Lam served 32 years in prison. He did his time. He succeeded in rehabilitating himself and healing his childhood trauma.

While in prison he became a devout Christian, educated himself, and transformed his life. Lam was released from San Quentin in the fall of 2019 at the age of 52. Tragically, within minutes of his release, Immigration and Customs Enforcement (ICE) detained him and imprisoned him in the Yuba County Detention facility. After 2 months and 8 days he was released under deportation proceedings. Lam is subject to routine "check-ins" with ICE. His next check-in is on June 7, 2021, at which time we are gravely concerned that ICE will take him back into custody and deport him immediately to Vietnam. ICE is acting in blatant disregard of the 2008 agreement between the U.S. and Vietnam to cease deportations of Vietnamese refugees who arrived in the U.S. prior to 1995. In March of 2021, 33 Vietnamese refugees were rounded up and quietly deported by ICE. Consequently, Lam Le is in imminent danger of deportation and therefore requires the expediency of a Direct Pardon from Governor Newsom.

If deported, Lam will face yet another crushing uprooting, He will be torn away from his younger brother and family to a place where he has no family connection, community support, or economic means. Having escaped the communist regime in Vietnam, Lam has made public statements about the atrocities he witnessed and would therefore be subject to government surveillance and stigmatized as a traitor. He will face discrimination in finding employment and other opportunities to find a secure existence. Others who associate with him could also become subject to surveillance and questioning. He fears for his ability to survive, but more so, he fears for his life. In the past, others with similar situations have disappeared and been murdered. The routine California pardon process often takes years to be considered, but because of the potentially dire consequences for Lam, we are asking Governor Newsom for the expediency of a "Direct Pardon" .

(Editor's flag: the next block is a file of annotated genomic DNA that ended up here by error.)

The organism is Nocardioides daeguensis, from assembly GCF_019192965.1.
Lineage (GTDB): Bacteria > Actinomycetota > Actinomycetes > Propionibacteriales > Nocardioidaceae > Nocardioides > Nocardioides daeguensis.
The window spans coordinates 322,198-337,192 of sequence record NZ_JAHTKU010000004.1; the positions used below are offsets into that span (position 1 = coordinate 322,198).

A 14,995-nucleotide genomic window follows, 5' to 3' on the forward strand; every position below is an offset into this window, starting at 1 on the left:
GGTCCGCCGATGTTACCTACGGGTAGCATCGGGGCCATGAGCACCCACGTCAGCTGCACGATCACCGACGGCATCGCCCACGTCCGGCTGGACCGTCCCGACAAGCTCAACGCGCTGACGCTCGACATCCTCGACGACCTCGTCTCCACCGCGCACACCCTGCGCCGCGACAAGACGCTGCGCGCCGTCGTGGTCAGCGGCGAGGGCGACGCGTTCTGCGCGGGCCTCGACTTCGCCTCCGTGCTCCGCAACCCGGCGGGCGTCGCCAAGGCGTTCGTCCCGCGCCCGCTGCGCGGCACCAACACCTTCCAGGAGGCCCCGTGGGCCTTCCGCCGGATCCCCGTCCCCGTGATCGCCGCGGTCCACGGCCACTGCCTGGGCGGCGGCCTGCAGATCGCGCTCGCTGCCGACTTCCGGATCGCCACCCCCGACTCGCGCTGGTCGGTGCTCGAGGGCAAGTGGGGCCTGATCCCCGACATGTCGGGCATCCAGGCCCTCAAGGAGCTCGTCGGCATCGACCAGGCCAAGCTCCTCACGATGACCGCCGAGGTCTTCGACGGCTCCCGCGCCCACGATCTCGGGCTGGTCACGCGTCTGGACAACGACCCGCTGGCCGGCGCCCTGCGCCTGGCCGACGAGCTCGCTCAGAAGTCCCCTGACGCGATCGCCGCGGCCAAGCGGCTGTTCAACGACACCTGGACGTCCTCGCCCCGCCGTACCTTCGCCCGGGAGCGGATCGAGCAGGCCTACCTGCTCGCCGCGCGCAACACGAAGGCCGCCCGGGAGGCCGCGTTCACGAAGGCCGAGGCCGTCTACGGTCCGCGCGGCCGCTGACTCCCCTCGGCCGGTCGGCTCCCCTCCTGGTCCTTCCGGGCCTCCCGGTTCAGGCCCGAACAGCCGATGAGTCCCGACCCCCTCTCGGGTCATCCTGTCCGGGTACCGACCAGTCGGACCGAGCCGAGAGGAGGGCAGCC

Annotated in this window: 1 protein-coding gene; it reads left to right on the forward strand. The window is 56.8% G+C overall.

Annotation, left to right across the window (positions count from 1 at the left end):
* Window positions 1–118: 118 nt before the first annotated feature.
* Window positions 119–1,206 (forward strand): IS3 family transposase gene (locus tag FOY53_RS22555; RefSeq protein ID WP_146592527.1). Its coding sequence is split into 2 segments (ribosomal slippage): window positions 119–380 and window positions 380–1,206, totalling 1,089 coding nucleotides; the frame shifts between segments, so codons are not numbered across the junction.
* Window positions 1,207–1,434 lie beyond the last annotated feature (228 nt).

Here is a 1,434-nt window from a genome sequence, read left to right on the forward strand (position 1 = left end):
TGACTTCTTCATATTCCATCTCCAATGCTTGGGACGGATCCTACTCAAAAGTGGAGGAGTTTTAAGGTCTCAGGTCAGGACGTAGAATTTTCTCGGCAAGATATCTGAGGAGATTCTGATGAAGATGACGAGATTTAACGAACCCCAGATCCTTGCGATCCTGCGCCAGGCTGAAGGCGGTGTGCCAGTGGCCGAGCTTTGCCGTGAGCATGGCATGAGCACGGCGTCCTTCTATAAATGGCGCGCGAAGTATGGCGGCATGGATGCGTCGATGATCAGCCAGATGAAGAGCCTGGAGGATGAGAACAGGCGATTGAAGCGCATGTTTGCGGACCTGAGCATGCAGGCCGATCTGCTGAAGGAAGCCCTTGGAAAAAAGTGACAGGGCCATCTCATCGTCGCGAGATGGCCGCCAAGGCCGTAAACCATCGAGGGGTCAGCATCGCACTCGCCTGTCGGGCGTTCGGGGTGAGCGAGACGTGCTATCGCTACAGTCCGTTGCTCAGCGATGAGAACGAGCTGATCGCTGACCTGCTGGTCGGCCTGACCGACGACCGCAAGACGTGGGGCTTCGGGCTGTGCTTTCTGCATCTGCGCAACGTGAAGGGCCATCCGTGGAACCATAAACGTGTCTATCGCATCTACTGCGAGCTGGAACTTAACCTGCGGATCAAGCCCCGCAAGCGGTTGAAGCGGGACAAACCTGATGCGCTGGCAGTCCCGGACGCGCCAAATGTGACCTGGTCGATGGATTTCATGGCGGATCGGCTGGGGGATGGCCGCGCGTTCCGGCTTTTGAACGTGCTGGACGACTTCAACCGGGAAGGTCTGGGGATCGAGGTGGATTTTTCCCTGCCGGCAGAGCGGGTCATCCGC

In the 18 months of his relative freedom, Lam has acquired a full time job as an essential worker. He is actively engaged in community service, and immersed in his warm and welcoming Vietnamese church community. Lam is no threat to society and is, in fact, a kind, reflective, and hard-working man. He is a childhood survivor of extreme violence and trauma who transformed himself and now offers care for others who have also experienced childhood violence.

In this time of rising anti-API hate and violence, the targeting of Southeast Asians by ICE is deplorable and does not reflect the values of our country. Lam served a total of 32 years in prison. He did his time. He succeeded in rehabilitating himself and healing his childhood trauma. We believe that granting Lam a pardon would represent the confirmation of a promise made to refugees and their families who fought alongside the U.S. during the war, that our democratic country would protect and keep them safe.

For all these reasons, and under these pressing circumstances, I urgently request that you grant Lam Hong Le a direct pardon.